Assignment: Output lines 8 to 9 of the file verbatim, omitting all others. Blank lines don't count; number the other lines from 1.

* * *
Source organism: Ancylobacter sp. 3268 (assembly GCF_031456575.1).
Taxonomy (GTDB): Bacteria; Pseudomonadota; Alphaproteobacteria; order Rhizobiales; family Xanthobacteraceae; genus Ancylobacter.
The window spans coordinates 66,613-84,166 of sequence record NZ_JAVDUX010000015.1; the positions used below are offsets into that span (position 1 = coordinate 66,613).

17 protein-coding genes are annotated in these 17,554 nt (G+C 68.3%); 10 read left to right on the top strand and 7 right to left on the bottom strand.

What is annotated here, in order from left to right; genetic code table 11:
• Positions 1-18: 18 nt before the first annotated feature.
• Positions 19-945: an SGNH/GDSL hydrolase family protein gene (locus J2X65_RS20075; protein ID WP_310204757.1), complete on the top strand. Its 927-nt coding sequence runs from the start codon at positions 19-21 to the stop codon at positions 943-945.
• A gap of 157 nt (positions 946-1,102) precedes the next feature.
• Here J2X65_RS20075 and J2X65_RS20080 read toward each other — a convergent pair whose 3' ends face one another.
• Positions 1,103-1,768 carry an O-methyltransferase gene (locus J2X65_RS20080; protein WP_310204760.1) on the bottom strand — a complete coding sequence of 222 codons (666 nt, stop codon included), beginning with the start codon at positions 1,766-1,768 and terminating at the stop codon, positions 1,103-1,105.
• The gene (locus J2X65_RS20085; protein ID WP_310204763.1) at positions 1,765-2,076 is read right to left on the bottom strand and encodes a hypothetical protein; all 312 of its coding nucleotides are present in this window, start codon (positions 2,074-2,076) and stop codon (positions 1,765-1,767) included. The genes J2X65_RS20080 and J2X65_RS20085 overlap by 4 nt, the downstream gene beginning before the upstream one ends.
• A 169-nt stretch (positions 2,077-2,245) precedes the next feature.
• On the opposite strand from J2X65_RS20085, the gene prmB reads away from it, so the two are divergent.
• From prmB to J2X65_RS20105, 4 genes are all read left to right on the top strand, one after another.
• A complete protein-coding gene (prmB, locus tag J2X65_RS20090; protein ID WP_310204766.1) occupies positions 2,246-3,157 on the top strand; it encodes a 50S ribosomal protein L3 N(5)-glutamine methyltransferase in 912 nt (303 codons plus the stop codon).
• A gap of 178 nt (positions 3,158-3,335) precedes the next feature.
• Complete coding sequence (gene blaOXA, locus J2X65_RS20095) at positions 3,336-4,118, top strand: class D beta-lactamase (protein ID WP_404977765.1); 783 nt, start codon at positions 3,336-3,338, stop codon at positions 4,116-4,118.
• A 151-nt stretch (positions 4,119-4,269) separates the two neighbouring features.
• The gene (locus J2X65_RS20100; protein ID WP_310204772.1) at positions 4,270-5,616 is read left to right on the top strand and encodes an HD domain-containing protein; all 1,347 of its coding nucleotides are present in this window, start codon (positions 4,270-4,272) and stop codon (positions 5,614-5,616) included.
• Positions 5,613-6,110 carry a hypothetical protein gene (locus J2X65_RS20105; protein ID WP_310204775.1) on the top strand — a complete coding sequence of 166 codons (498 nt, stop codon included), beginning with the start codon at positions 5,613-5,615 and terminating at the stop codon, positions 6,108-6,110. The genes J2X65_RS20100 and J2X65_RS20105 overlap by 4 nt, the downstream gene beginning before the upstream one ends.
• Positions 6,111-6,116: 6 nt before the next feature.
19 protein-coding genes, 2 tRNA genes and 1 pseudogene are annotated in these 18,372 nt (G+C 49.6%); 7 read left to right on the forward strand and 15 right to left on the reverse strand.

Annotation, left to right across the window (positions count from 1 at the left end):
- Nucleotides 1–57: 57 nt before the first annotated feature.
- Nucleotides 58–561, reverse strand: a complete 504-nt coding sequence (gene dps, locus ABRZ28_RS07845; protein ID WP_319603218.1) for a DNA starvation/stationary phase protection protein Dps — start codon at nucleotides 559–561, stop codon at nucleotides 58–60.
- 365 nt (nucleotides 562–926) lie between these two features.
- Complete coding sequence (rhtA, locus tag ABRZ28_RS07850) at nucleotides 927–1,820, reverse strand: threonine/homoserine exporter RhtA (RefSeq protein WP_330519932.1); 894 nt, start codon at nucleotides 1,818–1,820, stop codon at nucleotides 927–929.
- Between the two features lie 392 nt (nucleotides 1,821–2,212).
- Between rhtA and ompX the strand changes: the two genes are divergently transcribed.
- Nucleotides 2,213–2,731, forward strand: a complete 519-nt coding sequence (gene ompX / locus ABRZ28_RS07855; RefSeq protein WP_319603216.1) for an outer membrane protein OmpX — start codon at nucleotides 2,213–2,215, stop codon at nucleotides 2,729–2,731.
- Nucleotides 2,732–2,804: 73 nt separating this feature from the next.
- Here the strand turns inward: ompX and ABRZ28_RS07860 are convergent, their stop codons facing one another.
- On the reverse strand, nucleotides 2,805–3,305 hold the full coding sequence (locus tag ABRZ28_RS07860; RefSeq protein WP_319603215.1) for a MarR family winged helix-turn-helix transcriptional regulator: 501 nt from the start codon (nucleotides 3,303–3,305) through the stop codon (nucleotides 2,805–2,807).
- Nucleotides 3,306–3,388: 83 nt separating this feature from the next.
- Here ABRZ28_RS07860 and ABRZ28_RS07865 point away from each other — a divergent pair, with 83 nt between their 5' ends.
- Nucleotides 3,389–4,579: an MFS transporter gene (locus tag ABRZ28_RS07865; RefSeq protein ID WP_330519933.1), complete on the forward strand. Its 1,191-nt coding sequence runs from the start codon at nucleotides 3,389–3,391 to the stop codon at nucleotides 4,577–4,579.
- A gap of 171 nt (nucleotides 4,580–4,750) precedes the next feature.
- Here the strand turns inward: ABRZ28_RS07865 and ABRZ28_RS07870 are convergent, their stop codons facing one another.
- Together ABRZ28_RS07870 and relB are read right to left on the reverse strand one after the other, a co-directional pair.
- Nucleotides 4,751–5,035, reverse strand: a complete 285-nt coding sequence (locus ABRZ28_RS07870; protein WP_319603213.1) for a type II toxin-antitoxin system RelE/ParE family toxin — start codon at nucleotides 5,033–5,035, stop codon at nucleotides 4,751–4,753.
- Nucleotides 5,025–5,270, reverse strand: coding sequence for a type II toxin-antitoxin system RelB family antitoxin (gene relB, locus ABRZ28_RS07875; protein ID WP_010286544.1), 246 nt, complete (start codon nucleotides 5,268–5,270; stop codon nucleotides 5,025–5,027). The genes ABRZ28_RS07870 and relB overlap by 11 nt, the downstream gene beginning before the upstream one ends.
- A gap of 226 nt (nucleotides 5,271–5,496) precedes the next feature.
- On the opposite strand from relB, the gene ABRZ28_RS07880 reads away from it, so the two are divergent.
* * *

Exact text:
• A gap of 157 nt (positions 946-1,102) precedes the next feature.
• Here J2X65_RS20075 and J2X65_RS20080 read toward each other — a convergent pair whose 3' ends face one another.